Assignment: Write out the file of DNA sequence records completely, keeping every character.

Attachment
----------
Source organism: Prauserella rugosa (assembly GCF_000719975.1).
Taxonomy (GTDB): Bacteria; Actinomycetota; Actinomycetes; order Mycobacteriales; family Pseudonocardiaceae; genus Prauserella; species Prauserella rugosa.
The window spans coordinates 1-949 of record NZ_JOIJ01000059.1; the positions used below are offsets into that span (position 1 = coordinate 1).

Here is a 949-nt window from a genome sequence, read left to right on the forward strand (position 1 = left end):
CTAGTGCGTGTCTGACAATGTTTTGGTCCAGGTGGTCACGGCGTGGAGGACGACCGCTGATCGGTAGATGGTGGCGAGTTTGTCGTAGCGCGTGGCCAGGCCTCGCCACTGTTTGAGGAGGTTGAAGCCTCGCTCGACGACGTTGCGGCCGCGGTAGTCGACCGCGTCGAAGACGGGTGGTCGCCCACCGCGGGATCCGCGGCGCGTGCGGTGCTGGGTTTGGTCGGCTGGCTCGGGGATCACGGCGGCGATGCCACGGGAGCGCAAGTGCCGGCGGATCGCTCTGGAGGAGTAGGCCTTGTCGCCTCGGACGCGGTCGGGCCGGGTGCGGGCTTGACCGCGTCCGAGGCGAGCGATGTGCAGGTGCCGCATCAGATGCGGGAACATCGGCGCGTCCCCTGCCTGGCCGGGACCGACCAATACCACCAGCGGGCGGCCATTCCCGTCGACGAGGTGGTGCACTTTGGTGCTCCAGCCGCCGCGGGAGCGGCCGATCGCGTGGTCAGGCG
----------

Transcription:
Source organism: Prauserella rugosa (assembly GCF_000719975.1).
Taxonomy (GTDB): Bacteria; Actinomycetota; Actinomycetes; order Mycobacteriales; family Pseudonocardiaceae; genus Prauserella; species Prauserella rugosa.
The window spans coordinates 1-949 of record NZ_JOIJ01000059.1; the positions used below are offsets into that span (position 1 = coordinate 1).

Here is a 949-nt window from a genome sequence, read left to right on the forward strand (position 1 = left end):
CTAGTGCGTGTCTGACAATGTTTTGGTCCAGGTGGTCACGGCGTGGAGGACGACCGCTGATCGGTAGATGGTGGCGAGTTTGTCGTAGCGCGTGGCCAGGCCTCGCCACTGTTTGAGGAGGTTGAAGCCTCGCTCGACGACGTTGCGGCCGCGGTAGTCGACCGCGTCGAAGACGGGTGGTCGCCCACCGCGGGATCCGCGGCGCGTGCGGTGCTGGGTTTGGTCGGCTGGCTCGGGGATCACGGCGGCGATGCCACGGGAGCGCAAGTGCCGGCGGATCGCTCTGGAGGAGTAGGCCTTGTCGCCTCGGACGCGGTCGGGCCGGGTGCGGGCTTGACCGCGTCCGAGGCGAGCGATGTGCAGGTGCCGCATCAGATGCGGGAACATCGGCGCGTCCCCTGCCTGGCCGGGACCGACCAATACCACCAGCGGGCGGCCATTCCCGTCGACGAGGTGGTGCACTTTGGTGCTCCAGCCGCCGCGGGAGCGGCCGATCGCGTGGTCAGGCG